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Chapter 5

Types of business structure

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Small business guides > Your guide to starting a business > Types of business structure

Types of business structure

Your business structure can affect how much tax you pay, and how you're treated by the law. It’s worth considering the pros and cons before deciding on your legal setup.

Business structures and their effects

The main types of business structures are sole-proprietorship, partnership, limited partnership, limited liability partnership, and company.  Your choice will affect your setup costs, legal status, tax obligations, and admin workload.

A table shows differences between a sole proprietorship, a partnership, a limited partnership, a limited liability partnership and a company. Companies provide more legal and financial protection for their owners. Partnership and sole proprietorship don’t offer that advantage, but the admin and tax is easier to work out.

What is a sole proprietorship?

A sole proprietorship or sole trader is a business that can be owned and controlled by an individual, a company or a limited liability partnership. There are no partners in the business.

It doesn't have to be a single-worker business, so you can hire staff.

Advantages of a sole-proprietorship
It’s easy to set up as a sole trader and tax is simple. Profits are taxed at the owner's personal income tax rates. If the owner is a company, then income is taxed at the company tax rate.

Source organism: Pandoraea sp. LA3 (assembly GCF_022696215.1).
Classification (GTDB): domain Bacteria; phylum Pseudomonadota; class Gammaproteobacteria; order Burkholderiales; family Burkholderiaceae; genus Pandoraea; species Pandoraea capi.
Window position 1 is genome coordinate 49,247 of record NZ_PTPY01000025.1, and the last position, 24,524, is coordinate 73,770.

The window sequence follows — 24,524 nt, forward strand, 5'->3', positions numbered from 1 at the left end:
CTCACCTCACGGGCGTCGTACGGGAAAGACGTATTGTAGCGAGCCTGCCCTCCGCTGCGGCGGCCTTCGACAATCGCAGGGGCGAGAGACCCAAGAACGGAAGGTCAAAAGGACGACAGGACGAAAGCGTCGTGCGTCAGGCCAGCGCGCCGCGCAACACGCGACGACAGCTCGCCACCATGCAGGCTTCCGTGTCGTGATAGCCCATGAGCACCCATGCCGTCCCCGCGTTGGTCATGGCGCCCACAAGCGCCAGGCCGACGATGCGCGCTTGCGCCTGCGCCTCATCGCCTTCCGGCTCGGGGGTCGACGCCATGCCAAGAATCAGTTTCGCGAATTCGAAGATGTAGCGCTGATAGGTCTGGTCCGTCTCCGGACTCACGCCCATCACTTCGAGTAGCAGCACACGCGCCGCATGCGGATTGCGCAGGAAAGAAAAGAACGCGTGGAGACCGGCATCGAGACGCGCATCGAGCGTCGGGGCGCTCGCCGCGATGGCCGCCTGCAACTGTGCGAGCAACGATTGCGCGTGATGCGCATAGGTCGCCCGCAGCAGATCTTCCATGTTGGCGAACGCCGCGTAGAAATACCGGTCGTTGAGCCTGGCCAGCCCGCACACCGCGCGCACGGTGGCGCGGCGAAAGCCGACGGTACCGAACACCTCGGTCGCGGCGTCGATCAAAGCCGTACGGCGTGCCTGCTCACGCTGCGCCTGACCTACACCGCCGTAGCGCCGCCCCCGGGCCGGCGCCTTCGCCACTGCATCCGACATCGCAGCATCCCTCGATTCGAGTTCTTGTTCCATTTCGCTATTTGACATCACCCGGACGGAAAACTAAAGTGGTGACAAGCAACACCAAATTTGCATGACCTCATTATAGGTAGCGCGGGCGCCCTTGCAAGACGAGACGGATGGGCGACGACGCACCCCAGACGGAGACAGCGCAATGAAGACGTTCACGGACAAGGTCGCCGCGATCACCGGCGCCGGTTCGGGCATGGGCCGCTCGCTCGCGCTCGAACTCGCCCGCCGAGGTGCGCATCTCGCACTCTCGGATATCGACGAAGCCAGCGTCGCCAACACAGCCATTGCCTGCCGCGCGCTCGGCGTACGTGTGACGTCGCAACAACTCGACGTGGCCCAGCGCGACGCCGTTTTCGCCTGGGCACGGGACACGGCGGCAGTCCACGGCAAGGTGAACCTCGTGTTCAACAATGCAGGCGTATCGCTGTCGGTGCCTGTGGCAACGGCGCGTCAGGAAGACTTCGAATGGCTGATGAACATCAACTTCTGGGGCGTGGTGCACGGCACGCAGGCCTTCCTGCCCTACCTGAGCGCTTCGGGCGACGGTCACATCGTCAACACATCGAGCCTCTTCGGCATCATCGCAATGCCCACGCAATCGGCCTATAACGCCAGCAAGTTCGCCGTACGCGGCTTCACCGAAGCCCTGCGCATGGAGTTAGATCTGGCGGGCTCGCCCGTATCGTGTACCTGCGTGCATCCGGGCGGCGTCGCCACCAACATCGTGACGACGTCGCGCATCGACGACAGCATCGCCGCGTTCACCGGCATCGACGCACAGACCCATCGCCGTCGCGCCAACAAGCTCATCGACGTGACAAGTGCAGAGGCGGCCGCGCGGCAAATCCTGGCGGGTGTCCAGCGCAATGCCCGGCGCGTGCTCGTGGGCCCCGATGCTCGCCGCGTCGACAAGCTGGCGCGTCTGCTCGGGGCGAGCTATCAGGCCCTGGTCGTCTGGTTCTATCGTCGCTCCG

Disadvantages of a sole-proprietorship
A sole-proprietorship is not a separate legal entity from the business owner. This means that the owner is personally responsible for what the business does. If the business gets into debt or legal trouble, so does the owner. Your choice of insurance becomes very important

A table shows advantages and disadvantages of being a sole proprietorship: simple admin and tax but with very little legal and financial protection for the owners.

What is a partnership?

A partnership is owned by two to twenty people. There are no rules about how it’s divided. One partner can own 99% of the business.

Advantages of a partnership
It’s easy to set up as a partnership, though you may need an official letter that sets out the agreement between partners. Otherwise the rights and responsibilities of each partner will be defined by the Partnership Act. Tax is simple too. 

Disadvantages of a partnership
If the business gets into financial or legal strife, the partners do too. You could also get into difficulty if one of the other partners does something wrong. Your choice of insurance becomes very important.

A table shows advantages and disadvantages of being in a partnership: simple admin and tax but with very little legal and financial protection for the owners.

What’s in a partnership agreement

A simple business partnership agreement should:

  • state the legal name of the partnership and say what you do

  • name the owners and show how many shares each has

  • appoint a primary business officer

  • say when and how income is distributed among the partners

  • include a process for resolving disputes

  • identify how bookkeeping and finances will be managed

  • outline how the partnership can be wrapped up (and how debts or profits would be distributed)